Today, Windows Division prexy Steven Sinofsky treated Build 2011 attendees to a walkthrough of the various tweaks, subtle or otherwise, Microsoft's made to Windows 8. Staying true to its roots, the new OS implements the familiar keyboard commands users have become accustomed to over the years -- you know, like CMD and Ctrl+F. And as for its update to Internet Explorer, MS has imbued its tenth iteration with the ability to switch between the much-hyped Metro-style UI and plain old desktop view -- all according to your whimsy. Of course, Redmond's instituted other sweeping changes across the platform, and you can check some of the highlights after the break.
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Windows 8 details roundup


  • All Windows 7 applications will run natively on Windows 8
  • Security update notifications have been minimized to the lower right of the log-in screen
  • Refreshed Windows Task Manager suspends apps when they're not running on-screen
  • New "Reset and Refresh PC" functions enable simplified system wipe and restore
  • HyperV virtualization software comes pre-loaded on Windows 8
  • Multi-monitor support now enables a single background across screens, as well as monitor-specific task bars
  • Multi-touch support enabled for Internet Explorer 10
  • Magnifier function enhanced for desktop manipulation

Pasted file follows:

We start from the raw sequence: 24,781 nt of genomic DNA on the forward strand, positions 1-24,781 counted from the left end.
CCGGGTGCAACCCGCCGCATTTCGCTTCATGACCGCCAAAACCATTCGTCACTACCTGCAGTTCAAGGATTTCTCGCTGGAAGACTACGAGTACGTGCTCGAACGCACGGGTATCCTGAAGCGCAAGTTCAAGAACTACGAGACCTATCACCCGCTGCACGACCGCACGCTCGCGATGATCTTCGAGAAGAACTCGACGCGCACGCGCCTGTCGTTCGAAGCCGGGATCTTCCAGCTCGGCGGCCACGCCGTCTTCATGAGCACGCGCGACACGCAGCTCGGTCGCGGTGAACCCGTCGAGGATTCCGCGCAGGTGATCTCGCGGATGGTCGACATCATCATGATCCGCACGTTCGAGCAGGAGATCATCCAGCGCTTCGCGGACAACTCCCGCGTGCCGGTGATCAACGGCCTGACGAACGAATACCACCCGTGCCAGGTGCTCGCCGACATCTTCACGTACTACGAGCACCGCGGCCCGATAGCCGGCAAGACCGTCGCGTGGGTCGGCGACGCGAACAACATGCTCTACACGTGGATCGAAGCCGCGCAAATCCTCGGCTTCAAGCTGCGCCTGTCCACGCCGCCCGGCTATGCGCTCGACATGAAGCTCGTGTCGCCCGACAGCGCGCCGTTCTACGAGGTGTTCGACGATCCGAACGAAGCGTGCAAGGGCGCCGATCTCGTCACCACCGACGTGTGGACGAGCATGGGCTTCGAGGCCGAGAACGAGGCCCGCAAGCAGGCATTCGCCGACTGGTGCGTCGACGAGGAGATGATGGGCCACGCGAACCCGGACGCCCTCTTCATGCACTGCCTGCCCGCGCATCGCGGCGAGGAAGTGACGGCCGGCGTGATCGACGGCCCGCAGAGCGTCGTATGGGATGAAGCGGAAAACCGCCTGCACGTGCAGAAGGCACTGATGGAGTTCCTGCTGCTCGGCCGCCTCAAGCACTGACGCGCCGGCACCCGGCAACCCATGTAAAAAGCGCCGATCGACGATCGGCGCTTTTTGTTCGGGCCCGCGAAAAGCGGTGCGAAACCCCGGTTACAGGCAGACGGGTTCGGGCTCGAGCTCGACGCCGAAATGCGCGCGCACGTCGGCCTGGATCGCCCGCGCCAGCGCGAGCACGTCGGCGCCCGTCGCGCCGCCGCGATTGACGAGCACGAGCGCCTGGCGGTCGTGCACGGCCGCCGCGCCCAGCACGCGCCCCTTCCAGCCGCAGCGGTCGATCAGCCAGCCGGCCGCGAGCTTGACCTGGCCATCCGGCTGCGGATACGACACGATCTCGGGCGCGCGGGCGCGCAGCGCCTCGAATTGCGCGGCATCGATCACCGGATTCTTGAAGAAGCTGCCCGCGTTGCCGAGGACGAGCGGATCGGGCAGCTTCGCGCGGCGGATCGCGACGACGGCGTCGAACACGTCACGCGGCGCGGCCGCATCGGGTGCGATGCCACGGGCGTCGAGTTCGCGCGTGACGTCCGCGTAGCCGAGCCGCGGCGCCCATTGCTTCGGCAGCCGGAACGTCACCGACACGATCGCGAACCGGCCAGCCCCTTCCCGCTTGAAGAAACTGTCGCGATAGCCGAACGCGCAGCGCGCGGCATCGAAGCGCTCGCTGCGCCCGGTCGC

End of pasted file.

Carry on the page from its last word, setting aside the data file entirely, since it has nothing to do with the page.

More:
• Optional thumb-by-thumb input mode
  • SkyDrive storage support integrated into all cloud-based apps
  • Metro-style refresh for Mail, Photos, Calendar and People apps with Windows Live ID
  • Settings roam allows for preferences to sync across a user's Windows 8 devices
  • Continued update support for Windows 8 Developer Preview Beta
  • Even a Lenovo S10 (first-gen Atom + 1GB of RAM) can "run" Windows 8
  • There's "no overlays" with Windows 8; Metro-style goodness is baked into the core
  • Both Metro-style and conventional Win32 apps will be sold in the Windows Store
  • Windows 8 devices equipped with an NFC chip will be able to use a tap-to-share feature to either send content from one device to another, or simply receive content from something like an NFC-equipped card.
  • Logins will use a photo-based system
  • Apps will be able to natively connect and understand one another (if written as such)
  • Built-in antivirus software will ship in Windows 8
  • There will not be a different edition of Windows 8 for tablets, and presumably, not for Media Centers either
  • It's unclear how many "editions" (Home, Professional, Ultimate, etc.) of Windows 8 there will be
  • ARM devices will be supported, but not in the developer preview
The unabridged fact sheets surrounding the developer preview can be found here, and you can dive right into the fun this evening by downloading a copy of your own. Looking for our take on Windows 8 on a Samsung tablet? Look no further.

Follow our continuing Build 2011 / Windows 8 coverage here!